Apprenticeships are another community-based option. Some schools help students find extended training opportunities under the supervision of experienced workers in highly-skilled trades, such as cabinetry. Schools may also provide opportunities for job shadowing which entails working alongside an employee to develop a sense of what that person’s position involves. A series of job-shadowing experiences can really help a student gain a sense of variety of occupations. Job shadowing can even take place during the weekend, not just during school hours.
Candace Cortiella: What other things are important for parents to keep in mind during the transition planning process during the high school years?
Dr. Roffman: First of all, we want all students with LD to graduate from high school. If they can graduate with a standard diploma, more doors will open to them. At this point, nearly 40 percent are not getting a standard diploma, or are dropping out. Those numbers are just terrible. So, we have to keep them in school and help them graduate. Beyond that it’s critical that both parents and teens understand that when a student exits high school he or she leaves behind the entitlement of IDEA. There is no special education in the adult world, even in college. It’s a harsh reality but individuals with disabilities have to understand that once they leave high school, assistance won’t be provided unless they self advocate for any help they might need.
Self-advocacy is a really important skill to have, and it begins with the self-awareness I spoke about earlier in our discussion. High school students have to be aware of their needs and what accommodations will help them perform their jobs well. And they need to have both the skill and the willingness to ask for any accommodations they need. By the way, there is a great resource to help figure out which accommodation might be needed for any particular position. It’s called the Job Accommodation Network (JAN); it can be easily accessed online at askjan.org.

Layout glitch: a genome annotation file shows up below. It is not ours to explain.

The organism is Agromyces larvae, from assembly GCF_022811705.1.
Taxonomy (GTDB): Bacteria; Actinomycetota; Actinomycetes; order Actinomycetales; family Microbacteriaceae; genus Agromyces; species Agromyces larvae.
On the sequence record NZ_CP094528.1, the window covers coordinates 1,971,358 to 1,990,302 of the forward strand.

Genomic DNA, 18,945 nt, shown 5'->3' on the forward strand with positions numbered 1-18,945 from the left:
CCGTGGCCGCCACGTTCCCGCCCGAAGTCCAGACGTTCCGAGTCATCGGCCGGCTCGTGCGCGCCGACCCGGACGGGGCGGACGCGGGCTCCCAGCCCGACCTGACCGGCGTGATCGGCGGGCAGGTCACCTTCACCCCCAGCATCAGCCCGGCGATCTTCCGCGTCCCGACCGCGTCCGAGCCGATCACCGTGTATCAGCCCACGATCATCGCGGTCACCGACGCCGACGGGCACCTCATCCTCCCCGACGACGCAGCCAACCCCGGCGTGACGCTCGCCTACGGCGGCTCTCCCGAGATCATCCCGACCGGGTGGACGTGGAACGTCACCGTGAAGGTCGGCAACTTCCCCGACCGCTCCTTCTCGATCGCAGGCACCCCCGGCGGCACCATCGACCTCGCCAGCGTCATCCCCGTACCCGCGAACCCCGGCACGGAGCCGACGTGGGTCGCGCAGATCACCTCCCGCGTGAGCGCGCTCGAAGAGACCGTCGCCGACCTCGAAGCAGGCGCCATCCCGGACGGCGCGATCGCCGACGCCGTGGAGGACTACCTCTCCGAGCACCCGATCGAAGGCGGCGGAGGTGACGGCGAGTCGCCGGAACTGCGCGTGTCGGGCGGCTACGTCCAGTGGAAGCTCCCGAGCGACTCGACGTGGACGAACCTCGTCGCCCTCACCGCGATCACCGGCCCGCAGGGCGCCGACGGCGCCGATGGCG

There are also laws that people need to be aware of. These laws provide civil rights protection for individuals with disabilities. IDEA protects students aged eight to twelve years, but beyond that, Section 504 of the Vocational Rehabilitation Act and the Americans with Disabilities Act (ADA) are designed to protect them in adult life from discrimination based on the disability in adult life. But here is the big caveat: These laws only apply if the individual discloses that he or she has an LD or any other disability. Another whole podcast could be about the pros and cons of disclosure. There are many issues that people have to consider about this.
It’s very important to be informed and to develop the self-awareness, self-acceptance, and self-advocacy skills to step forward when necessary to optimize their chance for success in the job. I firmly believe that with good training, with knowledge about themselves and the law—and with self-advocacy skills mentioned—individuals with LD can enter the work world and succeed.
Candace Cortiella: Currently under the IDEA, transition planning for high school students with LD is meant to begin at age 16. Do you think that’s the right time to begin transition planning?
Dr. Roffman: I think the process should begin as early as possible. And certainly self-awareness activities and teaching self-advocacy and promoting self-determination can begin as early as elementary school and certainly by grade five. In terms of actual transition planning, however, a lot of states have stuck with IDEA’s previous requirement that the process begin at age 14. So, there is a movement in many states to start the process earlier—and in some places even earlier than that. I think the earlier, the better.
Candace Cortiella: Thank you so much for talking with us today. We would like to remind our listeners about your book Guiding Teens with Learning Disabilities. It’s a great resource for parents, teachers and other service providers who work with students with LD.
- Job Accommodation Network (JAN)
- Guiding Teens with Learning Disabilities: Navigating the Transition from High School to Adulthood
This transcription was made possible by a grant from the American Legion Child Welfare Foundation.